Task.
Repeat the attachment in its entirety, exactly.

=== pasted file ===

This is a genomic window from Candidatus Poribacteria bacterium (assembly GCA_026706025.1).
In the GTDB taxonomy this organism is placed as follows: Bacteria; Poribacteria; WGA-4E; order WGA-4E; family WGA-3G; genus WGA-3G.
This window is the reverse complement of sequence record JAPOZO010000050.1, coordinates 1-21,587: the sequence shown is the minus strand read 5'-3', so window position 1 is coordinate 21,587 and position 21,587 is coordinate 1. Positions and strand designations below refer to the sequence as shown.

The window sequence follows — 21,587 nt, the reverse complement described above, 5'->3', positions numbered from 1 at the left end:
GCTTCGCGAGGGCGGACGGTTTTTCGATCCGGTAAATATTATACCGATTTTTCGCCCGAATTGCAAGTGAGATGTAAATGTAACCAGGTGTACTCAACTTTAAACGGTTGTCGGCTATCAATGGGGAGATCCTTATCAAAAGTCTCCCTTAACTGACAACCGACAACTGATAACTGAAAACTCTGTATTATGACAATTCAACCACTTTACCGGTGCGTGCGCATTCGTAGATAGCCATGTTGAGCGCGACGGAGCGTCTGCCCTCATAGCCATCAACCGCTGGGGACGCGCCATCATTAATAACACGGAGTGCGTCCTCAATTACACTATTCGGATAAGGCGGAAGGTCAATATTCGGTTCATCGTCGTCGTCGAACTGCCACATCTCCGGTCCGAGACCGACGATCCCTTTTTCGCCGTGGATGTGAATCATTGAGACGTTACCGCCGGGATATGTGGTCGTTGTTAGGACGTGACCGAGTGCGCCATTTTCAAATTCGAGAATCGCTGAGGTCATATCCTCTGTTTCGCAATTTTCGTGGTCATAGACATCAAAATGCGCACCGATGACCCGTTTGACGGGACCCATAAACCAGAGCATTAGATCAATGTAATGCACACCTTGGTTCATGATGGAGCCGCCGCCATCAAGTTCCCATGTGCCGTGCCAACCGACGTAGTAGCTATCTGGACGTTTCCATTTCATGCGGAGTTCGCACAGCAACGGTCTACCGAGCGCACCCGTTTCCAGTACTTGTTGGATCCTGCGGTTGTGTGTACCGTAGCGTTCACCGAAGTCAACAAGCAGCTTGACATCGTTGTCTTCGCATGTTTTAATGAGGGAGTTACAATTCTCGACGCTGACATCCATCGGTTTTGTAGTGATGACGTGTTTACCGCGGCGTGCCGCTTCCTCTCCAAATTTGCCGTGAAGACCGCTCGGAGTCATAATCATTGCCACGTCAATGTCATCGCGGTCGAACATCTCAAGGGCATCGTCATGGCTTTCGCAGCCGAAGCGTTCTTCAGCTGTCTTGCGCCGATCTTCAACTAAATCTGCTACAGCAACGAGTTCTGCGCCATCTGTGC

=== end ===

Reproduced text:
This is a genomic window from Candidatus Poribacteria bacterium (assembly GCA_026706025.1).
In the GTDB taxonomy this organism is placed as follows: Bacteria; Poribacteria; WGA-4E; order WGA-4E; family WGA-3G; genus WGA-3G.
This window is the reverse complement of sequence record JAPOZO010000050.1, coordinates 1-21,587: the sequence shown is the minus strand read 5'-3', so window position 1 is coordinate 21,587 and position 21,587 is coordinate 1. Positions and strand designations below refer to the sequence as shown.

The window sequence follows — 21,587 nt, the reverse complement described above, 5'->3', positions numbered from 1 at the left end:
GCTTCGCGAGGGCGGACGGTTTTTCGATCCGGTAAATATTATACCGATTTTTCGCCCGAATTGCAAGTGAGATGTAAATGTAACCAGGTGTACTCAACTTTAAACGGTTGTCGGCTATCAATGGGGAGATCCTTATCAAAAGTCTCCCTTAACTGACAACCGACAACTGATAACTGAAAACTCTGTATTATGACAATTCAACCACTTTACCGGTGCGTGCGCATTCGTAGATAGCCATGTTGAGCGCGACGGAGCGTCTGCCCTCATAGCCATCAACCGCTGGGGACGCGCCATCATTAATAACACGGAGTGCGTCCTCAATTACACTATTCGGATAAGGCGGAAGGTCAATATTCGGTTCATCGTCGTCGTCGAACTGCCACATCTCCGGTCCGAGACCGACGATCCCTTTTTCGCCGTGGATGTGAATCATTGAGACGTTACCGCCGGGATATGTGGTCGTTGTTAGGACGTGACCGAGTGCGCCATTTTCAAATTCGAGAATCGCTGAGGTCATATCCTCTGTTTCGCAATTTTCGTGGTCATAGACATCAAAATGCGCACCGATGACCCGTTTGACGGGACCCATAAACCAGAGCATTAGATCAATGTAATGCACACCTTGGTTCATGATGGAGCCGCCGCCATCAAGTTCCCATGTGCCGTGCCAACCGACGTAGTAGCTATCTGGACGTTTCCATTTCATGCGGAGTTCGCACAGCAACGGTCTACCGAGCGCACCCGTTTCCAGTACTTGTTGGATCCTGCGGTTGTGTGTACCGTAGCGTTCACCGAAGTCAACAAGCAGCTTGACATCGTTGTCTTCGCATGTTTTAATGAGGGAGTTACAATTCTCGACGCTGACATCCATCGGTTTTGTAGTGATGACGTGTTTACCGCGGCGTGCCGCTTCCTCTCCAAATTTGCCGTGAAGACCGCTCGGAGTCATAATCATTGCCACGTCAATGTCATCGCGGTCGAACATCTCAAGGGCATCGTCATGGCTTTCGCAGCCGAAGCGTTCTTCAGCTGTCTTGCGCCGATCTTCAACTAAATCTGCTACAGCAACGAGTTCTGCGCCATCTGTGC